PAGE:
LPNs have completed a state-approved education program, which takes about a year to complete. All states require LPNs to be licensed, which generally requires passing an exam. LPNs have more responsibility and authority than medical assistants, although their scope of practice varies from state to state.
The training of an LPN
An LPN is a licensed practical nurse who has completed a state-approved training program and has passed the National Council Licensure Examination (NCLEX-PN). An LPN provides basic nursing care under the direction of RNs and physicians. Medical assistants, on the other hand, are not licensed or registered. Their training varies from on-the-job learning to completing postsecondary education programs, although some states require MA certification.
The job outlook for medical assistants
The job outlook for medical assistants is excellent. According to the Bureau of Labor Statistics, employment of medical assistants is projected to grow 23 percent from 2016 to 2026, much faster than the average for all occupations. The demand for medical assistance is due to many factors, including an aging population and advances in medicine and technology.
Medical assistants perform a variety of administrative and clinical tasks to support the work of physicians and other health care professionals. They typically work in outpatient care centers, physician offices, and other healthcare facilities.
The job outlook for LPNs
The job outlook for LPNs is good. Employment of licensed practical and licensed vocational nurses is projected to grow 12 percent from 2016 to 2026, about as fast as the average for all occupations. The demand for health care services is expected to increase as the population ages. advances in medical technology, and the implementation of the Affordable Care Act expand access to health care.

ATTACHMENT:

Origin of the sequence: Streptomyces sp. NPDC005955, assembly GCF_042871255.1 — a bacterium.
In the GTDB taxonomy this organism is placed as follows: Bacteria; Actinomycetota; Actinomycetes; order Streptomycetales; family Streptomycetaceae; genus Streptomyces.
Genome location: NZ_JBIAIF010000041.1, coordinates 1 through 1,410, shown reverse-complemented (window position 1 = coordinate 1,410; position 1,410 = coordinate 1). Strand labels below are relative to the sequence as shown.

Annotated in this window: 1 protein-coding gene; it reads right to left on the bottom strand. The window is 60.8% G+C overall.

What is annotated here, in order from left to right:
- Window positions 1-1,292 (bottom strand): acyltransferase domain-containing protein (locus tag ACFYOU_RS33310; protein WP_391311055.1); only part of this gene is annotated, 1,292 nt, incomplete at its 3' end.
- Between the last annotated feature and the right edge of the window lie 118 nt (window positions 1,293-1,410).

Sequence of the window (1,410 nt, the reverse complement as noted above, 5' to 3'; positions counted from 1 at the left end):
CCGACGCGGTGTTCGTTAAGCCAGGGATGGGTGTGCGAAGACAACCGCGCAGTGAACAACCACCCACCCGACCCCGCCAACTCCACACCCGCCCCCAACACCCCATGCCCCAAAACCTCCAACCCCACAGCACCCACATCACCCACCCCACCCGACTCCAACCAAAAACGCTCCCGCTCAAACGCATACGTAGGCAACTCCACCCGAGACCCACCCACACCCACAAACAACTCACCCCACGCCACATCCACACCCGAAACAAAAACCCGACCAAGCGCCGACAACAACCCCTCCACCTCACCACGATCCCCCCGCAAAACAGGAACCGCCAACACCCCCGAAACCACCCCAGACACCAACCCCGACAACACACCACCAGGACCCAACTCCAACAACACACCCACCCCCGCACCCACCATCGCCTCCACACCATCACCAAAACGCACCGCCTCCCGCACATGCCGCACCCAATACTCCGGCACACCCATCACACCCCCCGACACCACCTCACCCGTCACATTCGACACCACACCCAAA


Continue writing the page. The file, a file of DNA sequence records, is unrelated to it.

The salary of a medical assistant
Medical assistants are in high demand across the healthcare industry. With an aging population and the Affordable Care Act (ACA) increasing the number of people with health insurance the need for medical assistants is expected to grow by 29% from 2016 to 2026, much faster than the average for all occupations, according to the Bureau of Labor Statistics. Salaries for medical assistants vary depending on experience, location, and type of employer. The median annual salary for medical assistants was $31,540 in May 2017, with the top 10% earning more than $45,860.
The salary of an LPN
An LPN is a Licensed Practical Nurse and their job is to care for patients under the supervision of an RN or doctor. They might take vital signs, give Shots, change bandages, or help with wound care. The median salary for an LPN in 2018 was $47,480 per year.
A medical assistant does administrative and clinical tasks in a doctors office or health clinic. They might schedule appointments, take patient histories, do billing, give Shots, or take x-rays. The median salary for a medical assistant in 2018 was $33,610 per year.